October 9, 2013 (JUBA) – A high-level delegation comprising of senior officials from South Africa’s ruling African National Congress (ANC) have arrived in South Sudan to share their knowledge and experience with the Sudan People’s Liberation Movement (SPLM) amidst an ongoing power struggle within the ruling party.
- Cyril Ramaphosa (File photo Reuters)
The senior party officials, led by the ANC’s vice chairman, Cyril Ramaphosa, arrived in Juba on Tuesday, and were received at the airport by SPLM deputy secretary-general Ann Itto.
The visit takes place as the SPLM national liberation council prepares to hold its first meeting on 22 October to discuss vital challenges related to the vision and structure of the ruling party.
In a statement to the press at Juba airport, Itto said the ANC officials came to share their experiences with the SPLM on various issues.
ANC has a track record of making successful transitions of leadership, with the latest example occurring when former South African president Thabo Mbeki peacefully and democratically relinquished his power to current president Jacob Zuma.
A guerilla movement turned into a political party in 2005, the SPLM is widely considered to lack experience in democratic transformation and transition.
Its senior leadership has also been accused of stalling attempts to introduce a peaceful and democratic transition of power.
The party remains unregistered in the new nation and has yet to pass its constitution, manifesto, code of conduct and rules and regulations, which are required in order to conform to the realities of the new independent state.
South Sudan’s president, Salva Kiir Mayardit, has chaired the SPLM for the last eight years since taking power by default in 2005 following the untimely demise of the movement’s founder, John Garang de Mabior.
Kiir was confirmed as the party chairman in the 2008 national convention along with his deputies.
However, the SPLM has unsuccessfully stuck with the transformational and transitional processes since March this year, following revelations that a number of senior party officials wanted Kiir replaced.
One of those senior leaders who expressed readiness to replace Kiir was the party’s first vice chairman, Riek Machar Teny, who served as the president’s deputy for eight years before being relieved in July.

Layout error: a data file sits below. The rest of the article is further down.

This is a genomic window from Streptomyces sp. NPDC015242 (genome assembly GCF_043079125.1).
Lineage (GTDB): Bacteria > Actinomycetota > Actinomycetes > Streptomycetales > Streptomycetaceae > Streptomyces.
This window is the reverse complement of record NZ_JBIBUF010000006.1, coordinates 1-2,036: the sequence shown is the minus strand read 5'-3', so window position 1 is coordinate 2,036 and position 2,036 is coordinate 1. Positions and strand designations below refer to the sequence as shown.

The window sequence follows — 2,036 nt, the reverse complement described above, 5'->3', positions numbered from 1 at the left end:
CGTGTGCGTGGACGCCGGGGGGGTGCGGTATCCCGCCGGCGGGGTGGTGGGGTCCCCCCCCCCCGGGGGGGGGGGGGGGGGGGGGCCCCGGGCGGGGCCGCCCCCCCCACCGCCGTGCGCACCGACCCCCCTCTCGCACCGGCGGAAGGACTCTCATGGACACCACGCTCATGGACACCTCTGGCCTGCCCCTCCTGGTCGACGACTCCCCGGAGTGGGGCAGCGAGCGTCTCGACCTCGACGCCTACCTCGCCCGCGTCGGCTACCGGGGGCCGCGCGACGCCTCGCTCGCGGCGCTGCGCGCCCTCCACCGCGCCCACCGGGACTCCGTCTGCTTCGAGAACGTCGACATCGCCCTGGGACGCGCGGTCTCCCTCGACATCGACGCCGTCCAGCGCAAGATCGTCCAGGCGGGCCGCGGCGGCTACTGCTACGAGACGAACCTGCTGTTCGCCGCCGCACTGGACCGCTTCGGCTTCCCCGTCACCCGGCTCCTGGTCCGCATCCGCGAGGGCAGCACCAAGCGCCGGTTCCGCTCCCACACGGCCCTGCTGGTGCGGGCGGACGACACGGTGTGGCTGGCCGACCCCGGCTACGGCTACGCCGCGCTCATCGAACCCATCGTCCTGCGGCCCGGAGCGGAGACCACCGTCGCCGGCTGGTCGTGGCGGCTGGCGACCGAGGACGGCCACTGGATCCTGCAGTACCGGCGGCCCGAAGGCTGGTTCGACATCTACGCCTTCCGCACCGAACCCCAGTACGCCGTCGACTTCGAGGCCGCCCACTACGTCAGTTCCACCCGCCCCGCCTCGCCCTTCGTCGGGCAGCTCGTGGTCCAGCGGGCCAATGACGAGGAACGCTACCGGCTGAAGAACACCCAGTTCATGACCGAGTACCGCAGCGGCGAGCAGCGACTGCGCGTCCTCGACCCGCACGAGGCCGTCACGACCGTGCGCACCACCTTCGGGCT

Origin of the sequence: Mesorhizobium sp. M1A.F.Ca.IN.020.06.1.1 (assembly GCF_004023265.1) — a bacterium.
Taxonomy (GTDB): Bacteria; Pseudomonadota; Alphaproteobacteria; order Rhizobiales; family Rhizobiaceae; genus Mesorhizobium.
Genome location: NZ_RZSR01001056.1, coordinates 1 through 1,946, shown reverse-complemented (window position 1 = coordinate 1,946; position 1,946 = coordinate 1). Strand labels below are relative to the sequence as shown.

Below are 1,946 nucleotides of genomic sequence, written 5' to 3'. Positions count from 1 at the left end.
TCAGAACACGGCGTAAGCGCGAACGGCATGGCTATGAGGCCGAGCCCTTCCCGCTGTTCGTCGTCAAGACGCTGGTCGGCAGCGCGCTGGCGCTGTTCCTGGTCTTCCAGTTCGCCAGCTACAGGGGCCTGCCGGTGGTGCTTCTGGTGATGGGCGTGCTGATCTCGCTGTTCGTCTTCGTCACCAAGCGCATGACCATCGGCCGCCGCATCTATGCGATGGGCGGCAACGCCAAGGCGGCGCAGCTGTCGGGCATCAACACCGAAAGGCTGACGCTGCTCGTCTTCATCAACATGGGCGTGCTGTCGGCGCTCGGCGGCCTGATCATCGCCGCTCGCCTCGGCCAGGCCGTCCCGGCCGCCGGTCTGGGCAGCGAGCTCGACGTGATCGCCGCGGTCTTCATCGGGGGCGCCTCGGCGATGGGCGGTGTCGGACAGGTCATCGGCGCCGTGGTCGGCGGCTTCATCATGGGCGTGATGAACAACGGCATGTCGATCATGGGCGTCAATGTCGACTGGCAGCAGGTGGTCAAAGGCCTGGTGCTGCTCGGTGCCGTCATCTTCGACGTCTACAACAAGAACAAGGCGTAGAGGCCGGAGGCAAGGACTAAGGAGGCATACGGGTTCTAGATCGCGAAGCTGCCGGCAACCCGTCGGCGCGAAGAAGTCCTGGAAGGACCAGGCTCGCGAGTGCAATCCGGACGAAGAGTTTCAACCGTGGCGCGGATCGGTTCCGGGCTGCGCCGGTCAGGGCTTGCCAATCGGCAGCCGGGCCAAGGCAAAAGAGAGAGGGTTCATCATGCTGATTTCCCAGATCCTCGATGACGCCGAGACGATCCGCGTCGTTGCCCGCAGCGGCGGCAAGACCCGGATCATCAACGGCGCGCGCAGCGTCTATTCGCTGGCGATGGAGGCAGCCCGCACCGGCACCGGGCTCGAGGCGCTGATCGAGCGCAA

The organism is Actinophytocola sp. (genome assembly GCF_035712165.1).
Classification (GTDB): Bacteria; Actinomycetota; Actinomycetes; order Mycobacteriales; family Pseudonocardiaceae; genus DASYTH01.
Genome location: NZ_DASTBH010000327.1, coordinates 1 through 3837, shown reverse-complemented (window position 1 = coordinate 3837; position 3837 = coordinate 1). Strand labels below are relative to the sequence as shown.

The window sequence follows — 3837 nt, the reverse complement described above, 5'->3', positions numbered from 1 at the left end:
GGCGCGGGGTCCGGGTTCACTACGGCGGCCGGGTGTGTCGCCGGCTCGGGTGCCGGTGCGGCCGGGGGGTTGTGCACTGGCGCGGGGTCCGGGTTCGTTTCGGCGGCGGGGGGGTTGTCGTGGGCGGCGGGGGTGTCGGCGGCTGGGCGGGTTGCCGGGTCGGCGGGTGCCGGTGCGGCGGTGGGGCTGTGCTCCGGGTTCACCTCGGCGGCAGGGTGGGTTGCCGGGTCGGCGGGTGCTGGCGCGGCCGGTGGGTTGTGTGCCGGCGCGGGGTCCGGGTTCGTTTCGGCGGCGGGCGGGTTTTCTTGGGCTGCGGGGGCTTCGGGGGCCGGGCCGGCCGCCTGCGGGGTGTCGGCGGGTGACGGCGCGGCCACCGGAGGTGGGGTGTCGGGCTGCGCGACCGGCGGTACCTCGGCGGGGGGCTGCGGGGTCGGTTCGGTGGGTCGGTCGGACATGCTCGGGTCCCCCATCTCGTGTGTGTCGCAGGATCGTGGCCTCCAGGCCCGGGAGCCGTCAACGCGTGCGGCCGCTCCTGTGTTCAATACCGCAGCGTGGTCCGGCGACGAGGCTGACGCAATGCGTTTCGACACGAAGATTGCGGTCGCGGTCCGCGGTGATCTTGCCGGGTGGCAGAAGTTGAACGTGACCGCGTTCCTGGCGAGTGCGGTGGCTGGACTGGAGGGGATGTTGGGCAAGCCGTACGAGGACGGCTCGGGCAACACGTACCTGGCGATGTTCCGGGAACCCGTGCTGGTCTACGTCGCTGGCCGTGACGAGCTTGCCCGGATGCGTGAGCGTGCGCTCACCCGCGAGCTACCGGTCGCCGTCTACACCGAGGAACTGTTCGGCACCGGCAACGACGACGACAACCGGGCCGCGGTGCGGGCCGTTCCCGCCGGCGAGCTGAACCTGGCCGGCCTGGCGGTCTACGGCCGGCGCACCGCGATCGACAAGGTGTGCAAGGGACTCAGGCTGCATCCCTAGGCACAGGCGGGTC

Others who also saw the need to replace the current chairman included the party’s secretary-general, Pagan Amum, who was suspended after publicly criticising the government, as well as Garang’s widow Rebecca Nyandeng de Mabior, a member of the party’s political bureau and former presidential advisor.
In an SPLM political bureau meeting in March, Kiir reportedly acknowledged the existence of challenges such corruption, tribalism, a stagnant economy, insecurity and poor international relations.
However, he stressed he needed a third chance as party chairman and president of the republic to try to tackle ongoing issues facing the new nation.
Since March the ruling party has failed to hold further meetings, as well as make the necessary preparations for passing its basic documents needed to hold its third national convention, which was due to be held last May, in accordance with the five-year timetable.
As the 2015 general elections approach, the SPLM is supposed to confirm or elect its new leadership, including the position of chairman, who will be the flag bearer for the presidential race come the election year.
While Kiir seems determined to hold on power, Machar and his supporters have vowed to democratically unseat the incumbent from the party chairmanship and the government’s top seat by 2015.